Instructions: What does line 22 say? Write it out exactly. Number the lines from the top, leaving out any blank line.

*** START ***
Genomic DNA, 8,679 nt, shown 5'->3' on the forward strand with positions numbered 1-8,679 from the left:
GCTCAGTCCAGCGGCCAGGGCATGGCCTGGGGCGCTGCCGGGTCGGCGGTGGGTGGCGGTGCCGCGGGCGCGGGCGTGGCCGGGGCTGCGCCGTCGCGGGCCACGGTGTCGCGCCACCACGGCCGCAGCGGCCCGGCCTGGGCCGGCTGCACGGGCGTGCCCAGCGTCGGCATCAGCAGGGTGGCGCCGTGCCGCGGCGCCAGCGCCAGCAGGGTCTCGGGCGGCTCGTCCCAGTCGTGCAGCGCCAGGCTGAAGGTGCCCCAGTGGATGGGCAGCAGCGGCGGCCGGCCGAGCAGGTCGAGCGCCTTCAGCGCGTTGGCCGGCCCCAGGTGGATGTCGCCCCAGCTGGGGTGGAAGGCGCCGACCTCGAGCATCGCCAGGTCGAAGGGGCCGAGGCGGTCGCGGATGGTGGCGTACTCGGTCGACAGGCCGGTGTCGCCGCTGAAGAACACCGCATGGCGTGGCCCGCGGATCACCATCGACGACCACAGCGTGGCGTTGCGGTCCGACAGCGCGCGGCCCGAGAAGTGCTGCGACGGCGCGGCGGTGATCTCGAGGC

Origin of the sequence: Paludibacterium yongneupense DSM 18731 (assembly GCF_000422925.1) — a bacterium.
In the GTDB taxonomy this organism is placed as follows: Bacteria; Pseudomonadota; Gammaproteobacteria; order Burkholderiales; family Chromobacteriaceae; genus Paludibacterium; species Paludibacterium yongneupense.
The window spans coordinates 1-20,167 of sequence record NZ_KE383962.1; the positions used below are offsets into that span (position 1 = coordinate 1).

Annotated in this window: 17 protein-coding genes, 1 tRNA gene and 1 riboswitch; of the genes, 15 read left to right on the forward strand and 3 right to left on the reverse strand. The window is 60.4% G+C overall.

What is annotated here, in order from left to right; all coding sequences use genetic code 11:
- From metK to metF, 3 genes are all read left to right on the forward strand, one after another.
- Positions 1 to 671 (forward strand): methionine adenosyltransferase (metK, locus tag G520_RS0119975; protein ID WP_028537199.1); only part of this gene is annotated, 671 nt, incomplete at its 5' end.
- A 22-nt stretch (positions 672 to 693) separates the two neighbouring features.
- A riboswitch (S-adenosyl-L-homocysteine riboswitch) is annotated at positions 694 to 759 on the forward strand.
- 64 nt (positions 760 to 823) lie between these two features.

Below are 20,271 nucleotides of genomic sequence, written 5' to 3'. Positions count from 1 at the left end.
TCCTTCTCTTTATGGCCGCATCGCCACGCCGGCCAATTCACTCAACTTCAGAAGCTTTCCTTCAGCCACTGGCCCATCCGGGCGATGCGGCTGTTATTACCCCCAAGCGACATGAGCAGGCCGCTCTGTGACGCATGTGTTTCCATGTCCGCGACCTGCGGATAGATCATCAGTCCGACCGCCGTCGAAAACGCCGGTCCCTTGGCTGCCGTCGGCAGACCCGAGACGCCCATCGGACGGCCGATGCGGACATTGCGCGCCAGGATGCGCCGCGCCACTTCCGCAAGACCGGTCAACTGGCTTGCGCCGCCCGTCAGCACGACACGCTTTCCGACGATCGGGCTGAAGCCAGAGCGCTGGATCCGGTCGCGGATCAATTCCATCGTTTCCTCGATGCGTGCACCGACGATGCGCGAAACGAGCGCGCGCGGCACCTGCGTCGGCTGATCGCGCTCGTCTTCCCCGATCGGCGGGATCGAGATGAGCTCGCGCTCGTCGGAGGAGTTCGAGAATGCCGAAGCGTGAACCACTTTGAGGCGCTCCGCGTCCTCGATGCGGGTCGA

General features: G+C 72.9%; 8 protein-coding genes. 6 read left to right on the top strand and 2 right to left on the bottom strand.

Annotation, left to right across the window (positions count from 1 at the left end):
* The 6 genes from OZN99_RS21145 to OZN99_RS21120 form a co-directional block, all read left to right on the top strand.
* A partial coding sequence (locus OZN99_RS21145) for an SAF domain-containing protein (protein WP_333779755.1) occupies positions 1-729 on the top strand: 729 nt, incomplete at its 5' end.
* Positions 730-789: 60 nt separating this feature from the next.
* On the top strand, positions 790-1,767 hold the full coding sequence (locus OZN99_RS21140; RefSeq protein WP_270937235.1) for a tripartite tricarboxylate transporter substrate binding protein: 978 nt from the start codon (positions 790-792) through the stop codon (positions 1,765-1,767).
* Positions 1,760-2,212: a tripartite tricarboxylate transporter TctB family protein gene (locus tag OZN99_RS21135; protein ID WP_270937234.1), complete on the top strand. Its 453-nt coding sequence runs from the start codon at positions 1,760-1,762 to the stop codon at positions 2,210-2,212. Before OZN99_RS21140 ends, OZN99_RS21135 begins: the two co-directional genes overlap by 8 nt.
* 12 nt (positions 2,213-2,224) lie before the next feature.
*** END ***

* 12 nt (positions 2,213-2,224) lie before the next feature.